Edinburgh drug accelerator gets £9 million boost in mission to develop next generation of cancer therapies

Fresh financing round brings the Scottish National Investment Bank on board.

Drug discovery accelerator Cumulus Oncology has secured £9 million of funding in a “milestone” moment as it looks to bring new cancer treatments to market.

Edinburgh-headquartered Cumulus was founded in 2017 to create spin-out companies around novel cancer therapies that are fast-tracked through development and target cancers that do not respond well to existing treatments. The £9m financing round has been led by existing investor, St Andrews-based Eos Advisory, and also brings on board the Scottish National Investment Bank, which is investing £6m.

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Proceeds from the funding will be used to support Cumulus Oncology’s growth plans, expand its portfolio and accelerate the development of new cancer treatments from discovery towards clinical proof of concept.

Paul Callaghan of the Scottish National Investment Bank, Clare Wareing of Cumulus Oncology and Andrew McNeill, Eos Advisory.Paul Callaghan of the Scottish National Investment Bank, Clare Wareing of Cumulus Oncology and Andrew McNeill, Eos Advisory.
Paul Callaghan of the Scottish National Investment Bank, Clare Wareing of Cumulus Oncology and Andrew McNeill, Eos Advisory.

The first company established by the biotech accelerator, Nodus Oncology, is actively engaged in two innovative oncology drug discovery programmes in the area of DNA damage response. A second business, currently in “stealth mode”, is set to be unveiled shortly, while a third company creation is anticipated within the next 12 months.

Clare Wareing, co-founder and chief executive of Cumulus Oncology, said: “This funding round marks an important milestone for Cumulus, as oncology remains a critical area of scientific innovation and unmet medical need. At Cumulus, we’re not only innovating at the scientific level but also offering a uniquely differentiated process for decision-making and prioritisation in drug discovery and development. The business model enables only the strongest science to be translated from discovery into clinical trials.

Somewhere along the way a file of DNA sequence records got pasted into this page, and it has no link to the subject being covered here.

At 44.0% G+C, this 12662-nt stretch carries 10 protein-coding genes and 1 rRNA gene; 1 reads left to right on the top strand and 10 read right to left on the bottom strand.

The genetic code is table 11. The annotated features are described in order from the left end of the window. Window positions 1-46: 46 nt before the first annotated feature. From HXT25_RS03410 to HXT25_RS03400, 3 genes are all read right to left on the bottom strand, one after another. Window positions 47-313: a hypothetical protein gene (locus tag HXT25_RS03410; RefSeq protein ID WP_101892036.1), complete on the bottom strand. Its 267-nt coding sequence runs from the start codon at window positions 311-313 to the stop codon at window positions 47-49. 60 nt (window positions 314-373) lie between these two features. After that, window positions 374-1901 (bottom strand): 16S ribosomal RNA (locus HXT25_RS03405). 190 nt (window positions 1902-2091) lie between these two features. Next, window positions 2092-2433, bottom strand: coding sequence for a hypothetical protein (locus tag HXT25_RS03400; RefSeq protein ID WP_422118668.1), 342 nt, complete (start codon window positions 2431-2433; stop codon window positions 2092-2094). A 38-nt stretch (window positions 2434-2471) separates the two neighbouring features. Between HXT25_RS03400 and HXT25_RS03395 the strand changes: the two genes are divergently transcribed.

“Our portfolio approach aims to enhance the ultimate success rate in cancer therapy development, which currently remains unacceptably low. It also provides an alternative approach to the de-risking of early-stage oncology investment.”

She added: “We are grateful for the support from Eos and the Scottish National Investment Bank enabling us to continue investing in our existing companies and expand our portfolio of new biotechs, advancing our mission to develop the next generation of cancer therapies.”

The accelerator’s business model is based on two key strategies - the inclusion of molecularly selected patient sub-groups throughout all stages of drug discovery and development, and the utilisation of advanced technologies, such as artificial intelligence and machine learning platforms. These will be embedded into Cumulus’s decision-making process to “prioritise targets, assets and the relevant patient population to focus on”.

Paul Callaghan, investment director at the Scottish National Investment Bank, said: “Cumulus, aided by an extremely experienced and capable team, is innovating not only in the science, but in the entire process of how drugs are moved from discovery to later stage clinical trials. We are really pleased to be helping them achieve their ambitions and shine a spotlight on Scotland’s drug discovery capabilities.”

Andrew McNeill, managing partner of Eos, added: “The Cumulus approach is one that supports the development of a range of cancer treatments, this inherently reduces risk by not placing reliance on one therapeutic candidate. We see this as a really exciting and novel business model, with a team who have the track record of having brought 17 new cancer drugs to market throughout their careers. Eos has been proud to support Cumulus since its inception.”



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